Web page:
While we continue to deliberate on consumers’ changing tastes in what they buy, the equally significant parallel story is that they are also changing how they transact.
The huge socio-economic divide, cultural differences and disparity in education may seem to some as India’s biggest development roadblocks, but are also our strongest drivers of innovation. In payment processes, contactless payments were introduced to counter security issues and aid convenience, payment banks have been sanctioned as a step towards inclusion, and the Aadhaar card initiative has the ambitious target of introducing system and cost efficiencies in payment disbursal. We are now at the cusp of another innovation.
Here’s where we stand today. Consumers continue to have no time, merchants still battle security concerns, and financial institutions are continuously trying to become more efficient and keep pace with consumer demands. This, despite various innovations to counter such problems. Life has certainly become easier and more secure but there is room for so much more. The issue of financial inclusion, regulation and control are still looming large in India.
In this scenario, the primary body that governs payment systems in India – National Payment Corporation of India (NPCI) launched the Unified Payment Interface (UPI). What it does is act as an aggregator of all accounts held by a consumer so that people can make transactions from multiple accounts owned by them, from one single mobile application or web interface. The huge convenience of not having to log into multiple secure websites and applications is supplemented by security as well. Using UPI, consumers can make or ‘collect’ payments by creating a unique virtual address similar to their existing email addresses – thereby eliminating the need to share bank account numbers.
Designed to facilitate interoperability and a new level of security, UPI boasts the following features:
UPI completely eliminates the need to divulge sensitive financial and personal details like account details, personal information and sensitive pin numbers. Instead, consumers create a virtual address in the ‘account@provider’ format resulting in unique IDs like ram.kapoor@icici. In addition, these handles don’t need to be permanent; they can be created for a specific duration or even a single transaction. Consequently, a user can own multiple unique handles and organise payments or collections the way it suits them. Special instructions like setting an upper limit for payments on certain handles, and restriction of merchants or outlets at which a certain handle can be used, and standing payment instructions make the entire process very useful to consumers.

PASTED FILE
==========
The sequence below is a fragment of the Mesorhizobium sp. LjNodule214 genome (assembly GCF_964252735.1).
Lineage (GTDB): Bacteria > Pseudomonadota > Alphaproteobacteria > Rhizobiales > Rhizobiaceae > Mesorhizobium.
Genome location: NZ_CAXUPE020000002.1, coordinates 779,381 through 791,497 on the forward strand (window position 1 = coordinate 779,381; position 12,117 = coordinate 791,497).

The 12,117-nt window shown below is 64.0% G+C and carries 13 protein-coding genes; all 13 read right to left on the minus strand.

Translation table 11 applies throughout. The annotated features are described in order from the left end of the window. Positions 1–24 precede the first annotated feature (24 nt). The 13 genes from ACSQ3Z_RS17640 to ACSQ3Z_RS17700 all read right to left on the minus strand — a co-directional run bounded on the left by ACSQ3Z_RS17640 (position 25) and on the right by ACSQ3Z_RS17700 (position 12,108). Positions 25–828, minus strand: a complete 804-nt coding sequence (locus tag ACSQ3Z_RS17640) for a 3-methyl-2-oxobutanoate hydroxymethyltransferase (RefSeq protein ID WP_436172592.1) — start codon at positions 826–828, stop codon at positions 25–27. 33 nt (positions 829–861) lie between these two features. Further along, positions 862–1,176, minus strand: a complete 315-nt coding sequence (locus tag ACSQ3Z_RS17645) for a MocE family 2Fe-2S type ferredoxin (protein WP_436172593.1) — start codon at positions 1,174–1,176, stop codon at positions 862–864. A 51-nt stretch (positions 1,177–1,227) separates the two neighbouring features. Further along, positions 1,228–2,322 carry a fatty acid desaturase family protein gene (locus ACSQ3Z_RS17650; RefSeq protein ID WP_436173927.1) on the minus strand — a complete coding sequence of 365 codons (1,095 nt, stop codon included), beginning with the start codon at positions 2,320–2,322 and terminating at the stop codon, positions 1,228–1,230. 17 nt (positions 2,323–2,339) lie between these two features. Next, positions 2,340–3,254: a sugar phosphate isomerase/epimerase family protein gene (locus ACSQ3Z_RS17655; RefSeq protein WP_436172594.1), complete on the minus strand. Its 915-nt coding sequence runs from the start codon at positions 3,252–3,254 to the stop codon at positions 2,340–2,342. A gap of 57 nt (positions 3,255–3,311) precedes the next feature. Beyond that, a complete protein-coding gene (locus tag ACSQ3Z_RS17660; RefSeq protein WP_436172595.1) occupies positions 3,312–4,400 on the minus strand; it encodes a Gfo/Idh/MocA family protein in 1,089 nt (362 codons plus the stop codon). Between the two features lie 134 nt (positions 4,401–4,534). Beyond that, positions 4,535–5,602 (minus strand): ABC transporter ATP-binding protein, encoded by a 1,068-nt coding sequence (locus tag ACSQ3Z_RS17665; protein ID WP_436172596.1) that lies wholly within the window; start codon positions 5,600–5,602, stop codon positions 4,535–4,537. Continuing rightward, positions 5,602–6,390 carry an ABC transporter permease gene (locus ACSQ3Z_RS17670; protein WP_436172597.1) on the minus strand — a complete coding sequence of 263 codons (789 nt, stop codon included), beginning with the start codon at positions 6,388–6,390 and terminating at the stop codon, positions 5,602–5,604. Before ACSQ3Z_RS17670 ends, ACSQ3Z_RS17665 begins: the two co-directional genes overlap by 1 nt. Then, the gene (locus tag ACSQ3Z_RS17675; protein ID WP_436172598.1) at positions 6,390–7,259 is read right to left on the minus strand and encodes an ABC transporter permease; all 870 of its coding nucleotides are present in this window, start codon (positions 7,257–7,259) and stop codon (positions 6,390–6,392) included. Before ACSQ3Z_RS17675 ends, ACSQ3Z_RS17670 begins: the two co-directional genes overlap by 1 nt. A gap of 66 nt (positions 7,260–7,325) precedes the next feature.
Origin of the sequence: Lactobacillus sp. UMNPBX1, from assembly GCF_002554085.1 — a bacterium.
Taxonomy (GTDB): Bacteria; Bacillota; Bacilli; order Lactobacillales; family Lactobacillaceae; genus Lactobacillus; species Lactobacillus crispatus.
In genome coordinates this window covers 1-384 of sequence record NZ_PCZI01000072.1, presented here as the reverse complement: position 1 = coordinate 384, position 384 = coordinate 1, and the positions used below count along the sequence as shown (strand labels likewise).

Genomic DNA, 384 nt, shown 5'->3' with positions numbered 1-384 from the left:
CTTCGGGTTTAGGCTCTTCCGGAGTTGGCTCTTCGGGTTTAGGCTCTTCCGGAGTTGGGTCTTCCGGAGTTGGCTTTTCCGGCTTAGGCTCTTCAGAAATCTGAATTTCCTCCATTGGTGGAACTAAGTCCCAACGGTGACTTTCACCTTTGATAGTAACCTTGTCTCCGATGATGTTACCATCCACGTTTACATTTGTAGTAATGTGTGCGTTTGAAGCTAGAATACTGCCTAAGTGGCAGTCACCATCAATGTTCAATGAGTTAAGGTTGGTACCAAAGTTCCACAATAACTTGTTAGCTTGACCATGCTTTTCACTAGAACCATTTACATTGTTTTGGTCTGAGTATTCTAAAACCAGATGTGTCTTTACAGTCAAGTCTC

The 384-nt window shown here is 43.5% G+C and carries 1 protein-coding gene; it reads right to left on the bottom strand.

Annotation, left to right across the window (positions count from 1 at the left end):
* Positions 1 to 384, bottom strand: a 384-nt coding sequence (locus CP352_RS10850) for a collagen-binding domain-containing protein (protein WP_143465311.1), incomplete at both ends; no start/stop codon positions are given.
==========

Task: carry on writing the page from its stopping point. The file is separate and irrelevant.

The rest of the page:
Single interface convenience or interoperability
With UPI, the bank can now become a single entity for a consumer, completely eliminating the need to juggle between different banking apps with their different user IDs and passwords. The promise of interoperability is probably the single biggest draw for consumers to adopt the process. Financial institutions who become first movers in the UPI space by offering inter-operable platforms are like to earn loyalty of consumers alongside the obvious benefit of commissions on other bank transactions made on their platform.
The biggest social impact of the UPI process is the possibility to integrate global identifiers like the Aadhaar number to collect payment. This holds the potential of transforming how the weaker sections of society transact and receive government benefits.
UPI is a win-win for all stakeholders. Consumers are probably the biggest gainers with the huge convenience of operating all their bank accounts from one unified interface. The icing on the cake is the security benefit of no divulging sensitive data. Merchants will also breathe a sigh of relief as they will not be under the administrative scanner because incidences of fraudulent transactions will be greatly reduced. Moreover, those merchants – like e- commerce players who have cash-on-delivery options can collect more securely with UPI. Banks and other financial institutions are all too eager to be the first to deliver on customer demands. The savvy first movers who set up user-friendly unified apps will score with consumers and earn loyalty.
The only possible loser in all of this will be mobile wallets, whose usefulness will come under question. Since regulators do not allow interoperability between wallets, consumers may be quick to switch to UPI which makes it easy to pay for products and services that need small change, like taxi services. With UPI as an aggregator, banks will become ‘open-ended wallets’.
UPI already offers interoperability, the security of a virtual payment address, and pull requests and a real-time payment experience. But, technology companies leading the process say that this is only the beginning. In future, UPI is expected to further eliminate the need of cash transactions. The digital revolution will also hopefully lead to the regulators allowing e-KYCs, thereby allowing consumers to open bank accounts far more conveniently user just their smartphones.